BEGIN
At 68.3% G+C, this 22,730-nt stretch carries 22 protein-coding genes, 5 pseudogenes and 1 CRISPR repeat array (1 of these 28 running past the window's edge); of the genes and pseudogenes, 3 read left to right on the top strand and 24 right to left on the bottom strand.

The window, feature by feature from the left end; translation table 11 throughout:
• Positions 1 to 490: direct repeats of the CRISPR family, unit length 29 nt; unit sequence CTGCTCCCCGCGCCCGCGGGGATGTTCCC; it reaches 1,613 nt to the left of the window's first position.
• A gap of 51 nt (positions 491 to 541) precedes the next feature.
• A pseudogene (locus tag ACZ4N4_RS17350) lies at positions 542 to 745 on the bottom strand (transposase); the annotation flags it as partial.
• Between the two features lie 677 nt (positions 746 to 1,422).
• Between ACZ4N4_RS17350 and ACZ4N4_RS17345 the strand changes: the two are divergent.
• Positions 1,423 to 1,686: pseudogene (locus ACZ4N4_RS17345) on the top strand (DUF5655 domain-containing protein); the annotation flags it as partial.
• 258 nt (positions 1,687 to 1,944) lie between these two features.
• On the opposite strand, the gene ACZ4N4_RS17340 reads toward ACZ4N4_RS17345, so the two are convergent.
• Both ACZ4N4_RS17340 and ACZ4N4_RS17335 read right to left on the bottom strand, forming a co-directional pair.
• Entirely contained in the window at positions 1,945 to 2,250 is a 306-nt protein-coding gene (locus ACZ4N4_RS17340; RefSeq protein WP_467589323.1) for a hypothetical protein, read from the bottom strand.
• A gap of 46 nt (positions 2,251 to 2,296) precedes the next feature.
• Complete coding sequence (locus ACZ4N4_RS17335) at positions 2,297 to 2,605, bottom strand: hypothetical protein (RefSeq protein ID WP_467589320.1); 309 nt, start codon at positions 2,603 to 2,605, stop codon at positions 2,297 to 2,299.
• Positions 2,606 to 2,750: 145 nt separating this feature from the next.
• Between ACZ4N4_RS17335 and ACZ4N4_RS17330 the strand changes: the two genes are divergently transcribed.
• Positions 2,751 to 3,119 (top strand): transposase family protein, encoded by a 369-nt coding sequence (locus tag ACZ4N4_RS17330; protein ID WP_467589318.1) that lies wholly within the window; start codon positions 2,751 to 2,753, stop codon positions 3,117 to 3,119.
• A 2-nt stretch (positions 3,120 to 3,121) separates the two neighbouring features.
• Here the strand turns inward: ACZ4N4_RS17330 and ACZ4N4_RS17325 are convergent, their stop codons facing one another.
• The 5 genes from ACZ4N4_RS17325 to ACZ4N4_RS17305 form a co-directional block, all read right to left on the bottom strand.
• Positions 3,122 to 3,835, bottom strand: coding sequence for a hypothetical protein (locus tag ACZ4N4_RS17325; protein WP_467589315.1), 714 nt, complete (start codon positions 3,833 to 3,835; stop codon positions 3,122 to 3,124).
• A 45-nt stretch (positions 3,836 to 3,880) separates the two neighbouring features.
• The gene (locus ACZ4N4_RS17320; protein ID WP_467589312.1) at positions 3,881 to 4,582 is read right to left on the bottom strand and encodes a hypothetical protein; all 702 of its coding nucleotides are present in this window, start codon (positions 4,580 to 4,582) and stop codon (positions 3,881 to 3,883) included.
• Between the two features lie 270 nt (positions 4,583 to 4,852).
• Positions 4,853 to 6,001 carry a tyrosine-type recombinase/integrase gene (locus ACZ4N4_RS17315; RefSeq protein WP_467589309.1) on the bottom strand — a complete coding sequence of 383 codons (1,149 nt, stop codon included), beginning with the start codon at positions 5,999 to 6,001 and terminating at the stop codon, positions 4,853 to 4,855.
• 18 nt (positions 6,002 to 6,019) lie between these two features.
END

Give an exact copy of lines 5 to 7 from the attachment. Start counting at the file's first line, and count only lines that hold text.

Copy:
• A pseudogene (locus tag ACZ4N4_RS17350) lies at positions 542 to 745 on the bottom strand (transposase); the annotation flags it as partial.
• Between the two features lie 677 nt (positions 746 to 1,422).
• Between ACZ4N4_RS17350 and ACZ4N4_RS17345 the strand changes: the two are divergent.